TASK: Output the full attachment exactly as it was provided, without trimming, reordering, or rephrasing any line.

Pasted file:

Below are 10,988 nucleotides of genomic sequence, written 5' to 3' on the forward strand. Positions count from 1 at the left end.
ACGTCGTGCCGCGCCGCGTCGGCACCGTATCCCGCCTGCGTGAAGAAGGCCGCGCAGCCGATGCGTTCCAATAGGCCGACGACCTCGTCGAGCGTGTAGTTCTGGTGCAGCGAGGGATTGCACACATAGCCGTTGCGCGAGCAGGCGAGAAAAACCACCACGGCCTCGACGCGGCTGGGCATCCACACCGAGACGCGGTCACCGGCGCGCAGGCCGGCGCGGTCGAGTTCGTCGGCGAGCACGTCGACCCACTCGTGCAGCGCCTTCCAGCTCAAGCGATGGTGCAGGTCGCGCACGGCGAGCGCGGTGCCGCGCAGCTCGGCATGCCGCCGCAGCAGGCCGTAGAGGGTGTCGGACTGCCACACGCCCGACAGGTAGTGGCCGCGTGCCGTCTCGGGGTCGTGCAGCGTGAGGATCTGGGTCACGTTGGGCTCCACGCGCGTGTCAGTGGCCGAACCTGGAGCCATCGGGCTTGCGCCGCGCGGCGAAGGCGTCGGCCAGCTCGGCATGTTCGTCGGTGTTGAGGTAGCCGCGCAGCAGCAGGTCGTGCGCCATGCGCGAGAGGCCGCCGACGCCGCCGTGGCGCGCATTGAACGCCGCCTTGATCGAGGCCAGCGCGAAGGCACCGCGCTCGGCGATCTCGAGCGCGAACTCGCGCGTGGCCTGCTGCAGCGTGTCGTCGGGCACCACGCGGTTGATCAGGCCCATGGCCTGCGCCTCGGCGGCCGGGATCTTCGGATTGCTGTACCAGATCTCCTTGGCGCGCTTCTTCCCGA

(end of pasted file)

Below are 10,988 nucleotides of genomic sequence, written 5' to 3' on the forward strand. Positions count from 1 at the left end.
ACGTCGTGCCGCGCCGCGTCGGCACCGTATCCCGCCTGCGTGAAGAAGGCCGCGCAGCCGATGCGTTCCAATAGGCCGACGACCTCGTCGAGCGTGTAGTTCTGGTGCAGCGAGGGATTGCACACATAGCCGTTGCGCGAGCAGGCGAGAAAAACCACCACGGCCTCGACGCGGCTGGGCATCCACACCGAGACGCGGTCACCGGCGCGCAGGCCGGCGCGGTCGAGTTCGTCGGCGAGCACGTCGACCCACTCGTGCAGCGCCTTCCAGCTCAAGCGATGGTGCAGGTCGCGCACGGCGAGCGCGGTGCCGCGCAGCTCGGCATGCCGCCGCAGCAGGCCGTAGAGGGTGTCGGACTGCCACACGCCCGACAGGTAGTGGCCGCGTGCCGTCTCGGGGTCGTGCAGCGTGAGGATCTGGGTCACGTTGGGCTCCACGCGCGTGTCAGTGGCCGAACCTGGAGCCATCGGGCTTGCGCCGCGCGGCGAAGGCGTCGGCCAGCTCGGCATGTTCGTCGGTGTTGAGGTAGCCGCGCAGCAGCAGGTCGTGCGCCATGCGCGAGAGGCCGCCGACGCCGCCGTGGCGCGCATTGAACGCCGCCTTGATCGAGGCCAGCGCGAAGGCACCGCGCTCGGCGATCTCGAGCGCGAACTCGCGCGTGGCCTGCTGCAGCGTGTCGTCGGGCACCACGCGGTTGATCAGGCCCATGGCCTGCGCCTCGGCGGCCGGGATCTTCGGATTGCTGTACCAGATCTCCTTGGCGCGCTTCTTCCCGA